We Christians are well-meaning people, at least some of the time. Perhaps you’ve been in the situation in which your non-Christian neighbor (family member, friend, or coworker) asks you the question, “Why are you a Christian?” This is the moment that the Apostle Peter wrote about in his First Epistle: “In your hearts honor Christ the Lord as holy, always being prepared to make a defense to anyone who asks for a reason for the hope that is in you” (3:15)! You’ve been through confirmation, and have diligently attended retreats, worship, and Sunday School. It’s as if you’ve been preparing for just these sort of interchanges for years now.
And you do your best, you really do. You wrack your brains to remember all those potentially hostile historical witnesses contemporary with Jesus who attest that He really did live in first century Judea, that He was crucified under Pontius Pilate, and that His disciples proclaimed that they saw Him alive again after His resurrection. You explain that the early Christians would not have faced martyrdom if Christ had not really been raised from the dead.
You said all the right things, you think. But then your non-Christian friend says, “Yeah, but I just don’t agree with what the Church thinks about [in-vogue social issue],” or they parrot the popular caricature of postmodern sentiment which says that what’s true for you isn’t necessarily true for them.
Don’t be too hard on yourself. Apologetics is a useful tool which can help remove excuses for unbelief. But the answer to the question, “Why are you a Christian?” isn’t because the historical facts are on the side of Christianity, even though that’s true.
Christians are made, not through intellectual argumentation, but through death and resurrection. Luther famously wrote in his explanation to the third article of the Apostles’ Creed that “I believe I cannot by my own reason or strength believe in Jesus Christ, my Lord, or come to Him; but the Holy Spirit has called me by the Gospel, enlightened me with His gifts, sanctified and kept me in the true faith.” All who are dead in sin do not have the mind, will, or ability to choose the Savior whose Spirit kills the old sinful Adam in them by washing them in the saving tide of Jesus’ blood and Holy Baptism. No one can be reasoned out of their nature or talked into trusting that the Creator behind the carnage and chaos that by all appearances is the only order in this world is slow to anger and abounding in steadfast love.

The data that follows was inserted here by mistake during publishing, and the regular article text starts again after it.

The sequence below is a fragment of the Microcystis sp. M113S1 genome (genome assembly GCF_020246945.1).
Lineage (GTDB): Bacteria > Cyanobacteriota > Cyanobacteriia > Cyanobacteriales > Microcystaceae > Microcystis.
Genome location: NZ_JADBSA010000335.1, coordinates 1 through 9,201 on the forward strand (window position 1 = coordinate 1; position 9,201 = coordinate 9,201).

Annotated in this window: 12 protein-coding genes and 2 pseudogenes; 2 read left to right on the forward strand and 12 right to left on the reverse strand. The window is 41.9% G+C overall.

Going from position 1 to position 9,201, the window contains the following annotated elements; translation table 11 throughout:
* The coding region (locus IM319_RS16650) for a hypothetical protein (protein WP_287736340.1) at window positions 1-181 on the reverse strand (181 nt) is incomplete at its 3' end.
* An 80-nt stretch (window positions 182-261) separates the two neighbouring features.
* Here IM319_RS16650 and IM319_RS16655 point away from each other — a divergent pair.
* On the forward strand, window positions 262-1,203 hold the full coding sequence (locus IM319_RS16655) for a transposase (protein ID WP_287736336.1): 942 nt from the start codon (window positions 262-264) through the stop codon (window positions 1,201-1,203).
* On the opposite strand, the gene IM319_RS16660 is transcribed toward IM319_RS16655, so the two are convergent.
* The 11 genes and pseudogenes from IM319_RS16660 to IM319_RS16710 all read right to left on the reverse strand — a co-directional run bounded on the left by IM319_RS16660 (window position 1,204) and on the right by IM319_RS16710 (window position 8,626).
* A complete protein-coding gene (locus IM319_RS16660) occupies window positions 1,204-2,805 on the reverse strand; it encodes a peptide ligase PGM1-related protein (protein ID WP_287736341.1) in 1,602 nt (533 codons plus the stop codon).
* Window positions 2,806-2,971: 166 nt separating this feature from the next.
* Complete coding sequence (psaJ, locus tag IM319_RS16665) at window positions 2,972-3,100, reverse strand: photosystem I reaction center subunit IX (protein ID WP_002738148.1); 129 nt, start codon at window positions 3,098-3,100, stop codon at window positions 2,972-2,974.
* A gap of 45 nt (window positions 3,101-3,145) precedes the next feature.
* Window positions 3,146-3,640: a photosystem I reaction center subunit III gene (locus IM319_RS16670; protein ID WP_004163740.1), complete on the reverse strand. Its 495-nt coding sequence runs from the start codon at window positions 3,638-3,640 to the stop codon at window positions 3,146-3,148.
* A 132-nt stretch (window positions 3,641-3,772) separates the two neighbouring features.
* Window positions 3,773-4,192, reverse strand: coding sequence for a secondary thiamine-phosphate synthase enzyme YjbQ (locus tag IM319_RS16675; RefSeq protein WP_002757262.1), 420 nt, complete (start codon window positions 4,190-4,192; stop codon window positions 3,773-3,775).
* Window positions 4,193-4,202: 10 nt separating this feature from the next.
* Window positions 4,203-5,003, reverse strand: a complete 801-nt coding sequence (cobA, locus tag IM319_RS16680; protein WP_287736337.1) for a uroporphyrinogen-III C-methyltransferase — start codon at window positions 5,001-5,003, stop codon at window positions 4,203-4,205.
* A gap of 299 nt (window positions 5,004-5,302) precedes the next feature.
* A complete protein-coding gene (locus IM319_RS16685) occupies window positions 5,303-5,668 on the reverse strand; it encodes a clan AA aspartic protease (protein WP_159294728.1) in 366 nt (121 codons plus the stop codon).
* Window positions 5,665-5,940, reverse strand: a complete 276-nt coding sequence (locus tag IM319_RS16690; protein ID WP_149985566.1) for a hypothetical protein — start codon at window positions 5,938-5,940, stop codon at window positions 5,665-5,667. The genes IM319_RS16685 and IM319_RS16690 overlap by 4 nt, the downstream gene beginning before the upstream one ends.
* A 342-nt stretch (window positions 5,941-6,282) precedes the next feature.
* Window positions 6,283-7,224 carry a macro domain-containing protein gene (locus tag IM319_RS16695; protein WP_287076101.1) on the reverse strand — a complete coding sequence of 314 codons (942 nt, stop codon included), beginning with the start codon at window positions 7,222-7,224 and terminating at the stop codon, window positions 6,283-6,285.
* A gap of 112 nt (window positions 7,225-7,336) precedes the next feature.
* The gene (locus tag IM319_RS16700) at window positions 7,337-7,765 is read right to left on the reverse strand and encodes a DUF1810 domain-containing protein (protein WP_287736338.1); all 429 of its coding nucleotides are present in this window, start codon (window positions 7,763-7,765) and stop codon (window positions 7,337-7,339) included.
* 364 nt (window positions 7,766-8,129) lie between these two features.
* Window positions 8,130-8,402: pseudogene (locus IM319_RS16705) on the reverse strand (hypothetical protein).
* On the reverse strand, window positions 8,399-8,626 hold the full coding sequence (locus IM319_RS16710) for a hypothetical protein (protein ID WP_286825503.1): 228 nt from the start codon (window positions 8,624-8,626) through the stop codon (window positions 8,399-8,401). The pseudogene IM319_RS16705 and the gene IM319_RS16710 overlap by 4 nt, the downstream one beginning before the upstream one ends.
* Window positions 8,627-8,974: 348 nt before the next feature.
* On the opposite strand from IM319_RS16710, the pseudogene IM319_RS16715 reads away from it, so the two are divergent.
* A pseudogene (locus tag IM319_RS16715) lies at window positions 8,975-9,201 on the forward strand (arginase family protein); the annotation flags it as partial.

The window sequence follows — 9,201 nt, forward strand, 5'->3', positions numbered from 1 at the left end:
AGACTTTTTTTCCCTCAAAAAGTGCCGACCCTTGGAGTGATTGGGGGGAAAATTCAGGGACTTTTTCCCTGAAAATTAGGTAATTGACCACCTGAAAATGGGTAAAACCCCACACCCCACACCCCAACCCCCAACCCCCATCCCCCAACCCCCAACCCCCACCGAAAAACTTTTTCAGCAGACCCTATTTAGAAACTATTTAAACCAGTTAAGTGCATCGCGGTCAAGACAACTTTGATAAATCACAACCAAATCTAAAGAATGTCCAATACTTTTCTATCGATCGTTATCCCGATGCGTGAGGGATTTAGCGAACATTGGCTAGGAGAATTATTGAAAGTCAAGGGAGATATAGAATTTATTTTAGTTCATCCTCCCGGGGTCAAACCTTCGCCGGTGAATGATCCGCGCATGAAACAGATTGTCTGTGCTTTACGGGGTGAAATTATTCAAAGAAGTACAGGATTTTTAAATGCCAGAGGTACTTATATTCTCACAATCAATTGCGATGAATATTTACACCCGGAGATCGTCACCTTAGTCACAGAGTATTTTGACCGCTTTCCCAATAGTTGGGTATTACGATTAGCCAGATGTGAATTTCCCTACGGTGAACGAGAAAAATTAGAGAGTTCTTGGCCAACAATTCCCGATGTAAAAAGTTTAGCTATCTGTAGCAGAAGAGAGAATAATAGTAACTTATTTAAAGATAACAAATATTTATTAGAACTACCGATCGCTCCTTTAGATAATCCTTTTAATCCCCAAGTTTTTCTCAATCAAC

We shouldn’t be afraid to give a Christian answer to a question about our Christianity. Besides, the logic of faith will never be impressive to a world for which Christ crucified is foolishness and the things of the Spirit of God are folly (I Cor. 1:25, 2:14).
So, why am I a Christian? Sure, it’s true that our Scriptures are inspired and Christ truly rose from the dead. But who would ever choose to believe that? I’m a Christian because the Holy Spirit gave me the gift of faith through His gifts of the Gospel. I’m a Christian because I was baptized into the death of Jesus Christ and was raised to walk in newness of life, and because God nourishes my weak faith with the true body and blood of His Son. I’m a Christian because Jesus of Nazareth is the only one who has ever done anything to save humanity. I’m a Christian out of desperation. I’m a Christian because Jesus says so.
And if Jesus can still make Christians by the simple proclamation of His redemption and by attaching His promises to water, bread, and wine, you can trust that His tried and true means will also work on those who don’t yet confess Him. If He can redeem you, your neighbor won’t be a problem for Him.
Timothy Sheridan is a member of Our Savior Lutheran in Raleigh, NC